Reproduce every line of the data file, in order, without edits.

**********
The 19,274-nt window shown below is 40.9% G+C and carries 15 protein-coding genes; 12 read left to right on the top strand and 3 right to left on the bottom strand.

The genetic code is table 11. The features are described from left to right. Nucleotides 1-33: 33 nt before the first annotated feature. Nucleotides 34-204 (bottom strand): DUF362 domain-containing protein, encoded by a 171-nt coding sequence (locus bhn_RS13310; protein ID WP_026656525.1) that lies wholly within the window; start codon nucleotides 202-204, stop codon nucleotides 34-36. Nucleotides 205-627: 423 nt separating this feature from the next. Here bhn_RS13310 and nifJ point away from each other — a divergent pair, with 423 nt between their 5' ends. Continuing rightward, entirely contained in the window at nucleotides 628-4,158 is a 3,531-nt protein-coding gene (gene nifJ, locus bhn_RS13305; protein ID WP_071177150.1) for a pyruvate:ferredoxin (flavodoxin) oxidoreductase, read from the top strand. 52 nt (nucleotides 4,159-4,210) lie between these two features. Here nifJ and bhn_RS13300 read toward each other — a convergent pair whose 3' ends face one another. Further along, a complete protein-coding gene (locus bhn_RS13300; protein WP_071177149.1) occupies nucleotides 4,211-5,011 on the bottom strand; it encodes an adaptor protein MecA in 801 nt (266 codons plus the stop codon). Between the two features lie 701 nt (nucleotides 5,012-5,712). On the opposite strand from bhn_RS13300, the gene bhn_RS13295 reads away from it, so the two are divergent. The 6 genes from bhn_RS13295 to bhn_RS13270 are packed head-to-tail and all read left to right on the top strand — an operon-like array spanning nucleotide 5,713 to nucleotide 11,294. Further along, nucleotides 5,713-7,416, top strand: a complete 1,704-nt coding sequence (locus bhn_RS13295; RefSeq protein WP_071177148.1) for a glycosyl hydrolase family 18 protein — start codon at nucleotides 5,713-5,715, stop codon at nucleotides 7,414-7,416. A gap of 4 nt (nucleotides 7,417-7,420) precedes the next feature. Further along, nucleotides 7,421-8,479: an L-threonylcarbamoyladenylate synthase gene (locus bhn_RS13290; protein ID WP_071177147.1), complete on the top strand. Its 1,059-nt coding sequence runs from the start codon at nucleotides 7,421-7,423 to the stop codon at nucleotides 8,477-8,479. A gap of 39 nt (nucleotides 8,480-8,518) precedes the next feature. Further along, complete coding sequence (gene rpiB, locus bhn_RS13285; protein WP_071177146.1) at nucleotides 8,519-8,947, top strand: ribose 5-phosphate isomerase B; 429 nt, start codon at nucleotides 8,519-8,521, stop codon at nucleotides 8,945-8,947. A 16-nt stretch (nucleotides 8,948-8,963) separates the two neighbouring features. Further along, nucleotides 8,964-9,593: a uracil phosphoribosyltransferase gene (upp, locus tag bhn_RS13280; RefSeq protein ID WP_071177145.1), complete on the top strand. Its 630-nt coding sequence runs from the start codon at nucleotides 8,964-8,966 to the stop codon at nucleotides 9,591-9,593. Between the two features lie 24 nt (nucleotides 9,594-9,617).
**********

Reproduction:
The 19,274-nt window shown below is 40.9% G+C and carries 15 protein-coding genes; 12 read left to right on the top strand and 3 right to left on the bottom strand.

The genetic code is table 11. The features are described from left to right. Nucleotides 1-33: 33 nt before the first annotated feature. Nucleotides 34-204 (bottom strand): DUF362 domain-containing protein, encoded by a 171-nt coding sequence (locus bhn_RS13310; protein ID WP_026656525.1) that lies wholly within the window; start codon nucleotides 202-204, stop codon nucleotides 34-36. Nucleotides 205-627: 423 nt separating this feature from the next. Here bhn_RS13310 and nifJ point away from each other — a divergent pair, with 423 nt between their 5' ends. Continuing rightward, entirely contained in the window at nucleotides 628-4,158 is a 3,531-nt protein-coding gene (gene nifJ, locus bhn_RS13305; protein ID WP_071177150.1) for a pyruvate:ferredoxin (flavodoxin) oxidoreductase, read from the top strand. 52 nt (nucleotides 4,159-4,210) lie between these two features. Here nifJ and bhn_RS13300 read toward each other — a convergent pair whose 3' ends face one another. Further along, a complete protein-coding gene (locus bhn_RS13300; protein WP_071177149.1) occupies nucleotides 4,211-5,011 on the bottom strand; it encodes an adaptor protein MecA in 801 nt (266 codons plus the stop codon). Between the two features lie 701 nt (nucleotides 5,012-5,712). On the opposite strand from bhn_RS13300, the gene bhn_RS13295 reads away from it, so the two are divergent. The 6 genes from bhn_RS13295 to bhn_RS13270 are packed head-to-tail and all read left to right on the top strand — an operon-like array spanning nucleotide 5,713 to nucleotide 11,294. Further along, nucleotides 5,713-7,416, top strand: a complete 1,704-nt coding sequence (locus bhn_RS13295; RefSeq protein WP_071177148.1) for a glycosyl hydrolase family 18 protein — start codon at nucleotides 5,713-5,715, stop codon at nucleotides 7,414-7,416. A gap of 4 nt (nucleotides 7,417-7,420) precedes the next feature. Further along, nucleotides 7,421-8,479: an L-threonylcarbamoyladenylate synthase gene (locus bhn_RS13290; protein ID WP_071177147.1), complete on the top strand. Its 1,059-nt coding sequence runs from the start codon at nucleotides 7,421-7,423 to the stop codon at nucleotides 8,477-8,479. A gap of 39 nt (nucleotides 8,480-8,518) precedes the next feature. Further along, complete coding sequence (gene rpiB, locus bhn_RS13285; protein WP_071177146.1) at nucleotides 8,519-8,947, top strand: ribose 5-phosphate isomerase B; 429 nt, start codon at nucleotides 8,519-8,521, stop codon at nucleotides 8,945-8,947. A 16-nt stretch (nucleotides 8,948-8,963) separates the two neighbouring features. Further along, nucleotides 8,964-9,593: a uracil phosphoribosyltransferase gene (upp, locus tag bhn_RS13280; RefSeq protein ID WP_071177145.1), complete on the top strand. Its 630-nt coding sequence runs from the start codon at nucleotides 8,964-8,966 to the stop codon at nucleotides 9,591-9,593. Between the two features lie 24 nt (nucleotides 9,594-9,617).